Here are my proposals for the Chancellor, which I expect him to implement:
q Danegeld. Simple, we paid lots of Geld to the Danes in Anglo-Saxon times for no good reason. They must pay it back. The original rate was two shillings on every hide of land. My son suggests a big box of Lego from every visiting Dane. I agree.
q The Saladin tithe was, as you know, levied from 1188 to pay for the Crusades. It was a tax on movables, including Crusaders I suppose. I propose adapting it to become the Salad Tithe: I have never seen the point of lettuce and the like. A Super Salad Tithe should be levied on radicchio, rocket and other foreign modernities.
q Arbitrary tax. Naughty old Edward III drove a coach and horses through De Tallagio non Concedendo, the well-known statute of 1297, by imposing arbitrary taxes. These are an excellent idea, because you have no idea how much tax you are going to pay. It would be like the National Lottery in reverse, with all the media hype that goes with it. "Jackpot hits mother of 10: Must pay pounds 5.3m by Christmas!" (Actually the Treasury already makes an arbitrary tax on the Post Office - did you know it has to pay whatever the mandarins tell it to, without the option?)
q Hidage, scutage and tallage. Self-explanatory really. I suggest the Chancellor just announces them, and sees what happens.
q Tonnage and poundage. As above, only heavier.
q Poll tax. Why hasn't anyone thought of reintroducing this before?
q Window tax. Should now be a UPVC window tax, with a Criss-Cross tax for people who install criss-cross or Tudor-style windows (come to think of it, a prison sentence might be more appropriate here).
q Hearth money. Used to be paid by people with hearths. Should now be paid to people with hearths (like me).
Adding this lot up, I would have thought it would be easy for the Chancellor to abolish income tax altogether. Although he doesn't actually have to abolish it - if he doesn't ask Parliament to renew it, it lapses anyway. Good, eh?
A FINAL (probably) instalment of new management titles, this time with a foreign accent.
Maguy Higgs of Birmingham has been busy delving into the history books. She has found "Comment encourager les autres", by Napoleon (who got the idea from Voltaire, one assumes).
Meanwhile, Chris Sladen of Ealing tells me not to forget the classics: "A la recherche des ventes perdues" (Proust), "The management in the iron mask" (Alexandre Dumas) and Anthony Powell's "A dance to the management of time".
Mr Sladen also draws my attention to that early Welsh volume, "The Managogion", not forgetting a more recent work on nepotism, "The Management from Uncle".
I have discovered a new office game called Voicemail Pingpong, and these are the rules. First, you ring someone; their voicemail system answers, and you leave a message. They then ring you back; your system answers and they leave a message. And so on. The first person to leave 21 messages is the winner.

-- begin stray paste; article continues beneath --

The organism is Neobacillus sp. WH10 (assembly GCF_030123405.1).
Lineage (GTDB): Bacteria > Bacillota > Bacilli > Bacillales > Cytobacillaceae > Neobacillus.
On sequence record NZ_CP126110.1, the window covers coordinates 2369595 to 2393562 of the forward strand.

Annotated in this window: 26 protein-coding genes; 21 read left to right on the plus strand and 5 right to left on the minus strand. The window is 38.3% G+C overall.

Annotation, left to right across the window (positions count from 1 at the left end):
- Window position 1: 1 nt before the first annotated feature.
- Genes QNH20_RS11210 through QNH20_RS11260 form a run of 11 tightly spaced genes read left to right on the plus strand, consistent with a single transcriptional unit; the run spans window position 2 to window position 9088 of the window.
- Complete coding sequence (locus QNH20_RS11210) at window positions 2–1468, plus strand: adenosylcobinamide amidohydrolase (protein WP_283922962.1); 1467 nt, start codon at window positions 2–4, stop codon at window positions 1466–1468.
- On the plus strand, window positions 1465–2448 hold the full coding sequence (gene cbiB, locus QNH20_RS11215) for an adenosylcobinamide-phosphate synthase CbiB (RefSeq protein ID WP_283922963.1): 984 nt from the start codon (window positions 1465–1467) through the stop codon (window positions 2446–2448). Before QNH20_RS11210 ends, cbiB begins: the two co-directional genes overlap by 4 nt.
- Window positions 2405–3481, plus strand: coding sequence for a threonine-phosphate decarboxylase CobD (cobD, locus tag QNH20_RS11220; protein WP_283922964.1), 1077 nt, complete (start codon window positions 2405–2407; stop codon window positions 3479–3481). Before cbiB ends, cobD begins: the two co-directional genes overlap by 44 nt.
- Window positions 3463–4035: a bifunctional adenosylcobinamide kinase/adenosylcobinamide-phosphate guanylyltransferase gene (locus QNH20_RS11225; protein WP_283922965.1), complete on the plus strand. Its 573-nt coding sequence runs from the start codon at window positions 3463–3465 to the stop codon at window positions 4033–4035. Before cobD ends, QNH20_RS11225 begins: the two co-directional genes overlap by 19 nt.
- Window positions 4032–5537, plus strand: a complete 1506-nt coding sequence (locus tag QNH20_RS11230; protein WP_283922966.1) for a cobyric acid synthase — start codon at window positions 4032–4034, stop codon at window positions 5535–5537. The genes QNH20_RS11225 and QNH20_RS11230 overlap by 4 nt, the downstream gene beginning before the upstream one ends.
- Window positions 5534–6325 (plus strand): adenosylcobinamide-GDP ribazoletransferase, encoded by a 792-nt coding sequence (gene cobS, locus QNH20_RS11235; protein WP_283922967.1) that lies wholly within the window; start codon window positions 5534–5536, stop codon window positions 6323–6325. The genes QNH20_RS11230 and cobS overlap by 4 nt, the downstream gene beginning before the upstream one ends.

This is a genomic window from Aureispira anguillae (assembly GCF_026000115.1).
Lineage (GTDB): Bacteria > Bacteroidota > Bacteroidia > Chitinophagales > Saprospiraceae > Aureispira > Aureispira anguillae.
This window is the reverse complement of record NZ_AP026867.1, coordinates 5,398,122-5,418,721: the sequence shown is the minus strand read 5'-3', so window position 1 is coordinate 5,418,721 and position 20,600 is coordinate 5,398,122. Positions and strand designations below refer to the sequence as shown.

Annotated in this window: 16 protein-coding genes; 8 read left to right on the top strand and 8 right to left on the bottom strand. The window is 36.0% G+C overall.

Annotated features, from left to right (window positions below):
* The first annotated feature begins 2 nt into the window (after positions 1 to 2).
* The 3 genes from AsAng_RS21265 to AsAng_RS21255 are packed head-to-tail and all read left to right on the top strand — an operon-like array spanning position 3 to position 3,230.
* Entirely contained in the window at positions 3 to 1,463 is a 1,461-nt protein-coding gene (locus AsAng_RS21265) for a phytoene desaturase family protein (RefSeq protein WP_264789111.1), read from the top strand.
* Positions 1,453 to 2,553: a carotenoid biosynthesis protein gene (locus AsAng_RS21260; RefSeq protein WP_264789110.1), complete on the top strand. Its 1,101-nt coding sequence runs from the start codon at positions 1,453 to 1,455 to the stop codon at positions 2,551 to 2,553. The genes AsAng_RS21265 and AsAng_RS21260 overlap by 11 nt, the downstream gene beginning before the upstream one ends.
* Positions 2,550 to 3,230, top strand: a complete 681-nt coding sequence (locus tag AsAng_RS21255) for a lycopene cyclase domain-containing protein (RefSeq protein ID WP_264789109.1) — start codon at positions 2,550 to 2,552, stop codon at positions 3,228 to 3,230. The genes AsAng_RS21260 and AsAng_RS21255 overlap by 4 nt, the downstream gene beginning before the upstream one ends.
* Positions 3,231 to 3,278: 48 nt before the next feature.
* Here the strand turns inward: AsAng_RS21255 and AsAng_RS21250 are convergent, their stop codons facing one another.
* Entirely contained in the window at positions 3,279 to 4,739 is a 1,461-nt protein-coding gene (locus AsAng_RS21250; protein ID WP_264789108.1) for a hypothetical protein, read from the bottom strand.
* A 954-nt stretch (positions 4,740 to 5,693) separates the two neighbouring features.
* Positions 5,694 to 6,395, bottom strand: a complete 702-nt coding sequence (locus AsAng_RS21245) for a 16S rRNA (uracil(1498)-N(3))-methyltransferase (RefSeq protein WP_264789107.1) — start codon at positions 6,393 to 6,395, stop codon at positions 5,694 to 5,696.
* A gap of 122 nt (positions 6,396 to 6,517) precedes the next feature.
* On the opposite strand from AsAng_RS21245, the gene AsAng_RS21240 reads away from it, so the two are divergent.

I find it quite easy to score half a dozen points before either I or my colocutor (I just made that word up) is caught out and answers the phone in person.
There are some offices, I gather, where they have strange creatures called secretaries, whose sole aim is to spoil a good game of Voicemail Pingpong. Voicemail is a boon to productivity and good communications, as well as the source of a future Olympic sport: these 'secretaries' should be downsized immediately.
Did you know there is a company called Linotype-Hell? Thought not.
You will be less surprised to find that a quite extraordinary number of companies have the word 'solutions' in their names - all, for some reason, seem to have something to do with computers.
I list a few of them here for the same reason that Wandsworth Council names people who allow their dogs to pee on the pavements. I hope you will shun them: Innovative Software Solutions, Innovative Data Solutions, Global Videoconferencing Solutions, Integrated Computer Solutions, Sub Zero Data Solutions, Deepwater Interactive Solutions, Ultimate Solutions, Aubergine Solutions.
I wonder what the solution to an aubergine is? Something to do with putting it into a colander and pouring salt over it, I imagine.
I knew that mountain bikes were very a la mode. I just didn't know quite how a la mode. I am grateful to the magazine Men's Journal for the intelligence that you can now buy Mercedes-Benz, Porsche and Jaguar mountain bikes. And if you buy a Jeep Cherokee, you'll get a Jeep Cherokee mountain bike thrown in as an extra.
But the one thing, I imagine, you must never do with the blessed things is ride them - the labels might get muddy.